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Clare Ondrey, September 2, 2014

10 ways you can use data like Mashable, Upworthy, BuzzFeed and College Humor

Everyone wants to know the secret to attracting and keeping audiences on their site. BuzzFeed, CollegeHumor, Upworthy and Mashable have gotten a lot of attention for their fast growth, millennial audiences and innovative approach to integrating analytics into their operations.

For these sites, collecting and accessing data is just the beginning; the real power comes from how they each apply it to grow their audiences and to help their organizations’ overall strategies. Continue reading, August 21, 2014

Speaking Different Languages: Separating Ad Measurement vs Audience Insights in the Attention Debate

This essay is a reposted response from’s CEO, Sachin Kamdar as part of a debate on Attention Minutes over at The Media Impact Project.

mediaimpactprojectA frank conversation on the value of attention minutes/engaged time is long-overdue.  Richard Tofel kicked it off by questioning “the panacea some have suggested that [engaged time] might be.” And rightly so — spending months and years dedicated to chasing anything without questioning its value won’t end well for anyone.

In responses from Jonathan Stray, Daniel Mintz, Tony Haile and Anthony Hitchings, they all agree on something: that attention or engaged time should not be the only metric publishers use to evaluate content.

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Sachin Kamdar, August 11, 2014

Learning from your audience: What your readers are already telling you

Often, when presented with an analytics platform people focus on metrics. What are the numbers telling us? How many people are reading my post right now?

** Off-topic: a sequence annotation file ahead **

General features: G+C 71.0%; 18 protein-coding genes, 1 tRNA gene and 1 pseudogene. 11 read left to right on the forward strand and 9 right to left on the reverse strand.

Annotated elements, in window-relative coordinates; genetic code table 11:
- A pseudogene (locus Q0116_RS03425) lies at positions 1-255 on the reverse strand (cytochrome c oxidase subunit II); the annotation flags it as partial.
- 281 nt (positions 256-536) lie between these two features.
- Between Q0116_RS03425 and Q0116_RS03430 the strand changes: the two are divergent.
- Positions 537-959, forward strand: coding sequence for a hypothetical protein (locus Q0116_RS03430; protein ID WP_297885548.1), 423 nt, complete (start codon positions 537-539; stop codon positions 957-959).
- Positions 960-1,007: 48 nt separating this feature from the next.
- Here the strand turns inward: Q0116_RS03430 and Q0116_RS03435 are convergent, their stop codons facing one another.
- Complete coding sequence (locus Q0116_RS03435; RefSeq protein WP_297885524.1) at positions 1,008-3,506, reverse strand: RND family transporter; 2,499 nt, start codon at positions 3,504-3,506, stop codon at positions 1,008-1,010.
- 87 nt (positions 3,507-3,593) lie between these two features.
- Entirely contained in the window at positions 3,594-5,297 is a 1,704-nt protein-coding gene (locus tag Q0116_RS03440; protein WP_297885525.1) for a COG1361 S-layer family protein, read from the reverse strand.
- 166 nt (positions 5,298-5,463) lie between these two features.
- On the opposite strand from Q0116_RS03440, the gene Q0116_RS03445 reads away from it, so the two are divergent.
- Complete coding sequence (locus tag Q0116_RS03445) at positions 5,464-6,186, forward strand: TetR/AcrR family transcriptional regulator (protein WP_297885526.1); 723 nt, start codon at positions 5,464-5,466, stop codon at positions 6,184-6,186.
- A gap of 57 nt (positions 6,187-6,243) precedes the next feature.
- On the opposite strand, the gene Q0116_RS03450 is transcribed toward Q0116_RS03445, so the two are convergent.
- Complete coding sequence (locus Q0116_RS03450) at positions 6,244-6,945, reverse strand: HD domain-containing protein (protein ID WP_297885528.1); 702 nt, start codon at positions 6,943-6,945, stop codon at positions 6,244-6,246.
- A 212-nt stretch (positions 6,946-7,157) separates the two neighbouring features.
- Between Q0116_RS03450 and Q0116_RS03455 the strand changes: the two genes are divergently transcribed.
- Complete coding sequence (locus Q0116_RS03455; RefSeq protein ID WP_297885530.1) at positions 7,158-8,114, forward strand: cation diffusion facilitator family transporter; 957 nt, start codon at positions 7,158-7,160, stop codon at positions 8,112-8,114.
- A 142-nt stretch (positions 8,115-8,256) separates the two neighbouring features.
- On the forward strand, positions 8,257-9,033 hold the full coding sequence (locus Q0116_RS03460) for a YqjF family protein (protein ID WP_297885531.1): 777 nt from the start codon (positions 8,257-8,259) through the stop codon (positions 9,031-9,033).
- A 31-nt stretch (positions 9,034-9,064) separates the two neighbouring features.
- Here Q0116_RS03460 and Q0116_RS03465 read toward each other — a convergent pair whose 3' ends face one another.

Last month, at the News:Rewired conference, hosted by, we asked 40 journalists, editors, social media editors and audience development to not think about numbers, but to think about their audiences.

Continue reading

Clare Ondrey, August 6, 2014

How to work smarter, not harder, with evergreen reporting

Today we’re announcing three new features in that help our clients access and identify insights about their audiences clearly and quickly, which allows them to make better decisions, faster. We now offer Evergreen Reports for identifying evergreen content, Multi-Author tracking for posts with more than one author, and an Audience Overview report (in beta) for understanding what encourages engaged, loyal readers.

To understand what each of these features means for our customers, we’ll be focusing on each in a blog post over the next few weeks. Read more on our Evergreen Report here.  Continue reading

Read more, July 23, 2014

The Top Five Things Digital Publishers Need to Know About Audience Loyalty

Wondering what you need to know when it comes to thinking about your strategy for growing loyal audiences? Here’s a crash course from’s CEO Sachin Kamdar.

1.) Loyal readership comes from building strong relationship between you and your reader.

Audiences don’t become loyal readers just because your headlines are crisp and your UI is well-designed. Those things play a role, but it’s part of a bigger picture. Casual or one-time readers turn into loyal readers through an individual relationship that you build by providing them with unique value.

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Sachin Kamdar, July 18, 2014